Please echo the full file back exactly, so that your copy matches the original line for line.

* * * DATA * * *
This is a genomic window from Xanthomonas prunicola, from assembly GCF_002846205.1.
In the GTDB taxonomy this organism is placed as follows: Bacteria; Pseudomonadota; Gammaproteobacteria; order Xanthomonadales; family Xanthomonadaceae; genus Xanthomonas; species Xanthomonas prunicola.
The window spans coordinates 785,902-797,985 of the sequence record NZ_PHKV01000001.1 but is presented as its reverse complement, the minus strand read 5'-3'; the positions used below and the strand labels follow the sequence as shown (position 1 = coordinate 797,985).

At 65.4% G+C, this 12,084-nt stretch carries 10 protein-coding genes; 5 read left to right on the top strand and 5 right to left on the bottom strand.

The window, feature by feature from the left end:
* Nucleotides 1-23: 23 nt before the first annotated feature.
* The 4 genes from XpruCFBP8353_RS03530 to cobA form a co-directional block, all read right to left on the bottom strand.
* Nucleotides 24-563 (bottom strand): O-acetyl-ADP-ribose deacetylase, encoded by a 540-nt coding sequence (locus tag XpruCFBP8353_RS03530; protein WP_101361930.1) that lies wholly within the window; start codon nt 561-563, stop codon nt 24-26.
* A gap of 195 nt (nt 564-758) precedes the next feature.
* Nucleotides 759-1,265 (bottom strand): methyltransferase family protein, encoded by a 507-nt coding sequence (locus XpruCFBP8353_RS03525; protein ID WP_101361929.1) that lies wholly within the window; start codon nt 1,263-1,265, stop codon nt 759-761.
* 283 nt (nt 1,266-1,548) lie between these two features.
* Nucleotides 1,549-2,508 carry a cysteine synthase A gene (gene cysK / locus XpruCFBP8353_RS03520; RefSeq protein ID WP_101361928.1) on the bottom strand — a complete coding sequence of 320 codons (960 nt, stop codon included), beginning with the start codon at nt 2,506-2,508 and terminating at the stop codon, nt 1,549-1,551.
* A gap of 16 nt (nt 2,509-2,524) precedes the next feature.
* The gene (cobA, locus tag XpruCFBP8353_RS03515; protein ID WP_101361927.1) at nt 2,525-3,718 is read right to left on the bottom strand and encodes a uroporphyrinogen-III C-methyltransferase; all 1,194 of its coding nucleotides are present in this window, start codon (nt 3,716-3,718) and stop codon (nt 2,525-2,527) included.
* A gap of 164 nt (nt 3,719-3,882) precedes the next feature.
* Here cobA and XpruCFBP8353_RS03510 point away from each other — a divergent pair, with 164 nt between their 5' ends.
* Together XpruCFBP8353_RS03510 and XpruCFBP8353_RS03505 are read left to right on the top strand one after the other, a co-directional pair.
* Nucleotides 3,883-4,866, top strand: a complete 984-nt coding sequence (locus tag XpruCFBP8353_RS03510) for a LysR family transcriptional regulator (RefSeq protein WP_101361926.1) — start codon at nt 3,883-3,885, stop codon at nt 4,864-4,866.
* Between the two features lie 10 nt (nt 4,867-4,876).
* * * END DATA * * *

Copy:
This is a genomic window from Xanthomonas prunicola, from assembly GCF_002846205.1.
In the GTDB taxonomy this organism is placed as follows: Bacteria; Pseudomonadota; Gammaproteobacteria; order Xanthomonadales; family Xanthomonadaceae; genus Xanthomonas; species Xanthomonas prunicola.
The window spans coordinates 785,902-797,985 of the sequence record NZ_PHKV01000001.1 but is presented as its reverse complement, the minus strand read 5'-3'; the positions used below and the strand labels follow the sequence as shown (position 1 = coordinate 797,985).

At 65.4% G+C, this 12,084-nt stretch carries 10 protein-coding genes; 5 read left to right on the top strand and 5 right to left on the bottom strand.

The window, feature by feature from the left end:
* Nucleotides 1-23: 23 nt before the first annotated feature.
* The 4 genes from XpruCFBP8353_RS03530 to cobA form a co-directional block, all read right to left on the bottom strand.
* Nucleotides 24-563 (bottom strand): O-acetyl-ADP-ribose deacetylase, encoded by a 540-nt coding sequence (locus tag XpruCFBP8353_RS03530; protein WP_101361930.1) that lies wholly within the window; start codon nt 561-563, stop codon nt 24-26.
* A gap of 195 nt (nt 564-758) precedes the next feature.
* Nucleotides 759-1,265 (bottom strand): methyltransferase family protein, encoded by a 507-nt coding sequence (locus XpruCFBP8353_RS03525; protein ID WP_101361929.1) that lies wholly within the window; start codon nt 1,263-1,265, stop codon nt 759-761.
* 283 nt (nt 1,266-1,548) lie between these two features.
* Nucleotides 1,549-2,508 carry a cysteine synthase A gene (gene cysK / locus XpruCFBP8353_RS03520; RefSeq protein ID WP_101361928.1) on the bottom strand — a complete coding sequence of 320 codons (960 nt, stop codon included), beginning with the start codon at nt 2,506-2,508 and terminating at the stop codon, nt 1,549-1,551.
* A gap of 16 nt (nt 2,509-2,524) precedes the next feature.
* The gene (cobA, locus tag XpruCFBP8353_RS03515; protein ID WP_101361927.1) at nt 2,525-3,718 is read right to left on the bottom strand and encodes a uroporphyrinogen-III C-methyltransferase; all 1,194 of its coding nucleotides are present in this window, start codon (nt 3,716-3,718) and stop codon (nt 2,525-2,527) included.
* A gap of 164 nt (nt 3,719-3,882) precedes the next feature.
* Here cobA and XpruCFBP8353_RS03510 point away from each other — a divergent pair, with 164 nt between their 5' ends.
* Together XpruCFBP8353_RS03510 and XpruCFBP8353_RS03505 are read left to right on the top strand one after the other, a co-directional pair.
* Nucleotides 3,883-4,866, top strand: a complete 984-nt coding sequence (locus tag XpruCFBP8353_RS03510) for a LysR family transcriptional regulator (RefSeq protein WP_101361926.1) — start codon at nt 3,883-3,885, stop codon at nt 4,864-4,866.
* Between the two features lie 10 nt (nt 4,867-4,876).